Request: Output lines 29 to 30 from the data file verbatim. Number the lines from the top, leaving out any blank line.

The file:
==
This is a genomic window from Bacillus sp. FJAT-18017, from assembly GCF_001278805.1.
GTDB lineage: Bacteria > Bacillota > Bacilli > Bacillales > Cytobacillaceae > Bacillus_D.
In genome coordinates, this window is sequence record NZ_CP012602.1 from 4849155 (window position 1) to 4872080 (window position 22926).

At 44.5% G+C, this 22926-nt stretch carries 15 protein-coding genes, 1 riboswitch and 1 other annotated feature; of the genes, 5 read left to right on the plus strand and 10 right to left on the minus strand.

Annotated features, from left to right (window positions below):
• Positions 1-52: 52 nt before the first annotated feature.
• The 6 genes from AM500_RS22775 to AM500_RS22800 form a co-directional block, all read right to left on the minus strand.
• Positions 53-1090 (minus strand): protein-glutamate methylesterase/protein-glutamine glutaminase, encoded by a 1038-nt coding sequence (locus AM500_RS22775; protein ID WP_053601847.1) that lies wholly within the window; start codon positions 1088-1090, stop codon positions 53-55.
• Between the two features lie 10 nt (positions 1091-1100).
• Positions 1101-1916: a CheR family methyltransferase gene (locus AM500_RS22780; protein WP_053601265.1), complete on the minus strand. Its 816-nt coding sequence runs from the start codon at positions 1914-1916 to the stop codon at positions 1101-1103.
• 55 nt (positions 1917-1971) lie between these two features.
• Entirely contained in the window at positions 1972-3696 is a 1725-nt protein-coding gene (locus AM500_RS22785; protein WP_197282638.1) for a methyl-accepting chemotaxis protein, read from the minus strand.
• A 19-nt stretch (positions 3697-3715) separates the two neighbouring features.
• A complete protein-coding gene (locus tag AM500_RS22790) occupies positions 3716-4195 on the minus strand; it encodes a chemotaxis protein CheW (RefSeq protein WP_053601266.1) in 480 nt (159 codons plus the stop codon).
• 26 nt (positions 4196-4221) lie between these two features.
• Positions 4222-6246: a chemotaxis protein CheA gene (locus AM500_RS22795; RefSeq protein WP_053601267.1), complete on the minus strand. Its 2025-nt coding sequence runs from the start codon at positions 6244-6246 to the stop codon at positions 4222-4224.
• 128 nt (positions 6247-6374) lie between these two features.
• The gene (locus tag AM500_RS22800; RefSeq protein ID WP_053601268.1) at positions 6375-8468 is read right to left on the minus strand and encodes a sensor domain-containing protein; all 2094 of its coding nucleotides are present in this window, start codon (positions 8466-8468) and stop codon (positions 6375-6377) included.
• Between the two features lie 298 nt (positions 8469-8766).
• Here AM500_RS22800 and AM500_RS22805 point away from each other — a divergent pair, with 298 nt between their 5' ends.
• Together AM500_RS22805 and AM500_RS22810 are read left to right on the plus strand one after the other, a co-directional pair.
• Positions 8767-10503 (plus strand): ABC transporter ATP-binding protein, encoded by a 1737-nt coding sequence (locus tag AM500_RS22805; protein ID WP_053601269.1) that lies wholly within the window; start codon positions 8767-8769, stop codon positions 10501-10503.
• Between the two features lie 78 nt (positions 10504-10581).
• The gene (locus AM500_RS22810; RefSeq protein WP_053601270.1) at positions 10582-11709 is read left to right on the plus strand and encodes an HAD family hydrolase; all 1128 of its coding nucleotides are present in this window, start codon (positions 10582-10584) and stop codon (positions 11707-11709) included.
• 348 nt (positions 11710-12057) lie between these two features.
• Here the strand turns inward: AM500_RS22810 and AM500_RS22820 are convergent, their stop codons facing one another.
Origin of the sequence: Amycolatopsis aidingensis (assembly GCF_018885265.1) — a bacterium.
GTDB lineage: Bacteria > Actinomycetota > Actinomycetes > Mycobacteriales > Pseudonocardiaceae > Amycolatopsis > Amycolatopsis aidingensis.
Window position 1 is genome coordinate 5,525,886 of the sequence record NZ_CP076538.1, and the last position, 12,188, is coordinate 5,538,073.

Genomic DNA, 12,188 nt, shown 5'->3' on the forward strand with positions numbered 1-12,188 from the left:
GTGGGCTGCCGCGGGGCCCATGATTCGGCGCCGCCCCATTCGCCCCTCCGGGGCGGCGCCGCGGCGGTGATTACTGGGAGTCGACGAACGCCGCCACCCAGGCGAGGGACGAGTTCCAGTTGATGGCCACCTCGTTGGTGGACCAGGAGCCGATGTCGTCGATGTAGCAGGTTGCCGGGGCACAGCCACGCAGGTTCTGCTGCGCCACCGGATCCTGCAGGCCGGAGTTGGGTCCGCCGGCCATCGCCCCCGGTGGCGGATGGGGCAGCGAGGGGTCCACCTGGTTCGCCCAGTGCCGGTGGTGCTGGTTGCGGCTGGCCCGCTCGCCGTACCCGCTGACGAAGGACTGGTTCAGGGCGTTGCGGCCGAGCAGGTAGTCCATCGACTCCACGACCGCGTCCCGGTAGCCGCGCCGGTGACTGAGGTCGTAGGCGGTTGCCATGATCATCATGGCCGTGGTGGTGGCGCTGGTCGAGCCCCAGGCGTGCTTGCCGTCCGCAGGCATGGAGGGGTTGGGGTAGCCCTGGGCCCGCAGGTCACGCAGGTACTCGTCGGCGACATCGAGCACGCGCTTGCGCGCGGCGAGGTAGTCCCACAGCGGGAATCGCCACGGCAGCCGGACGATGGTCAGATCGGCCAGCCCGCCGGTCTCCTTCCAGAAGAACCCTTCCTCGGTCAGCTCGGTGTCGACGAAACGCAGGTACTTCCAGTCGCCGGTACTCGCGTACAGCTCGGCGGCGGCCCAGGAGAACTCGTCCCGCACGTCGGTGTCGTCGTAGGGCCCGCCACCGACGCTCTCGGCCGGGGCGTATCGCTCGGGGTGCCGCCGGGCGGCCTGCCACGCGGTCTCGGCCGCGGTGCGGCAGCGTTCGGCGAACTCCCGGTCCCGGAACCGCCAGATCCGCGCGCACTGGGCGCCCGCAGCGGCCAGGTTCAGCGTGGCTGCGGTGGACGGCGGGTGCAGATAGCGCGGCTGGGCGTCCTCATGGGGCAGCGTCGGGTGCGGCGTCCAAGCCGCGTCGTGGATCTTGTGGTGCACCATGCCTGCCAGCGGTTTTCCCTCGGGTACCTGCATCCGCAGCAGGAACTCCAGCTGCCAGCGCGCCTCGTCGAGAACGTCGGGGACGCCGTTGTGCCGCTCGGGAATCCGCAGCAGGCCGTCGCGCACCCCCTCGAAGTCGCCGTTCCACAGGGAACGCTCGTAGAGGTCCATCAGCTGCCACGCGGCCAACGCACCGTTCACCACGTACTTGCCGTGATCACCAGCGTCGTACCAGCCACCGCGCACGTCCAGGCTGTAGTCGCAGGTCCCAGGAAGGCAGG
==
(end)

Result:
Window position 1 is genome coordinate 5,525,886 of the sequence record NZ_CP076538.1, and the last position, 12,188, is coordinate 5,538,073.

Genomic DNA, 12,188 nt, shown 5'->3' on the forward strand with positions numbered 1-12,188 from the left: